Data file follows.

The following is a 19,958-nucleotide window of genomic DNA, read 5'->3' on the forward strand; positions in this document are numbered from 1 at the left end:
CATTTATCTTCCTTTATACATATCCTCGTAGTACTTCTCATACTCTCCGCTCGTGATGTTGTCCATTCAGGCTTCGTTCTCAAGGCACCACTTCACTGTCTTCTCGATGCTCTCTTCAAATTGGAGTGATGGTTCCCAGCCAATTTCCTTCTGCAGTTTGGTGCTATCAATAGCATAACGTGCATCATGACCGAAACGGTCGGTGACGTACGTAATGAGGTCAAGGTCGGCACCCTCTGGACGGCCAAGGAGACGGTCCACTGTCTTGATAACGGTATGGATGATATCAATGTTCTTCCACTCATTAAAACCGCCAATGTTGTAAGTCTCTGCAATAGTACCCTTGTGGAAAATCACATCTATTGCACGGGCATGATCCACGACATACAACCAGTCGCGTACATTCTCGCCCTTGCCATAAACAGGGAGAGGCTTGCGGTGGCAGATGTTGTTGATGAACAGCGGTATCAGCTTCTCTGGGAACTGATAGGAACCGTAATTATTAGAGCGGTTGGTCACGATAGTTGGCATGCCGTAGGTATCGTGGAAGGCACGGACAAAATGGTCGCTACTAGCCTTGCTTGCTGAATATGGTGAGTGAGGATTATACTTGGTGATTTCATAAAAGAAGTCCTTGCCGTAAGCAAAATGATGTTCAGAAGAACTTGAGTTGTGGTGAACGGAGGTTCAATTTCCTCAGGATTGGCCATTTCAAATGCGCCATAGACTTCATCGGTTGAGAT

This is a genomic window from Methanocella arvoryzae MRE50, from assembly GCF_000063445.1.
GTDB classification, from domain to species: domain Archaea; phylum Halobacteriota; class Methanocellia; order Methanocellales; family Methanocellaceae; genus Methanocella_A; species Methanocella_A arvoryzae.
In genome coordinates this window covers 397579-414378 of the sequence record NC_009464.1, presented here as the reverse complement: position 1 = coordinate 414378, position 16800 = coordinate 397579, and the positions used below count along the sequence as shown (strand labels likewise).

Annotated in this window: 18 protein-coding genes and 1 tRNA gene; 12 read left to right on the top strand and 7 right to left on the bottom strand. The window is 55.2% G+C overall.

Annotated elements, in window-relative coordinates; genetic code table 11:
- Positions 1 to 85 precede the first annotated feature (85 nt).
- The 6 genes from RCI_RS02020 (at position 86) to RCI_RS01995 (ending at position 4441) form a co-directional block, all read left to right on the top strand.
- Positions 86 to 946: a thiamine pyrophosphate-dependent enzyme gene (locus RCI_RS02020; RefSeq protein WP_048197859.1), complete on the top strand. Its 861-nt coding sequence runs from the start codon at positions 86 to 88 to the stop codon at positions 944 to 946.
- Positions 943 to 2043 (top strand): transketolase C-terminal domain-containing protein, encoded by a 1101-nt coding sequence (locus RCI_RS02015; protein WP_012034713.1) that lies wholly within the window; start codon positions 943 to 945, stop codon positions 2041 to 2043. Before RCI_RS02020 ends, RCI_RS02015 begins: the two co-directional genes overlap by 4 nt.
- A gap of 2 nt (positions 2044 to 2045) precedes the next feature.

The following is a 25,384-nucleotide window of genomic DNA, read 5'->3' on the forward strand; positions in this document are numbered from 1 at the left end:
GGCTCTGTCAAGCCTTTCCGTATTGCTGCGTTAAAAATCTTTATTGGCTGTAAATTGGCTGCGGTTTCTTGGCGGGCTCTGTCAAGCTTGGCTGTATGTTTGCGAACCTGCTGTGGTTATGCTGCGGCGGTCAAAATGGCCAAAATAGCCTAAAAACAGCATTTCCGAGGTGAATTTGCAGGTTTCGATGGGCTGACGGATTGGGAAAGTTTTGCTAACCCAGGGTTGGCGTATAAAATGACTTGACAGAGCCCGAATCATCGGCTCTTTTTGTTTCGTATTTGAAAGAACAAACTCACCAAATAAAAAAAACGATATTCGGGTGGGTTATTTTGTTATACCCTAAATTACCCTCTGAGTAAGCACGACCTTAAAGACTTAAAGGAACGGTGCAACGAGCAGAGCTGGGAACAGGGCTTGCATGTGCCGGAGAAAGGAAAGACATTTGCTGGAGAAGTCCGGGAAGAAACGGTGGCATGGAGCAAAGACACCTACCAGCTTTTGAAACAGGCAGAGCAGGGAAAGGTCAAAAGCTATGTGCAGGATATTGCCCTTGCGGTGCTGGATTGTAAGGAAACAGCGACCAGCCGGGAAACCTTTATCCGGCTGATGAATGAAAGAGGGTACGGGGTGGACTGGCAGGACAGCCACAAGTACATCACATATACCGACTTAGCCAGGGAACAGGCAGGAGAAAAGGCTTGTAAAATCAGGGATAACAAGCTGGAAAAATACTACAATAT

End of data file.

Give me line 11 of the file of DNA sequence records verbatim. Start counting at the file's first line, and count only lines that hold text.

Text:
- Positions 943 to 2043 (top strand): transketolase C-terminal domain-containing protein, encoded by a 1101-nt coding sequence (locus RCI_RS02015; protein WP_012034713.1) that lies wholly within the window; start codon positions 943 to 945, stop codon positions 2041 to 2043. Before RCI_RS02020 ends, RCI_RS02015 begins: the two co-directional genes overlap by 4 nt.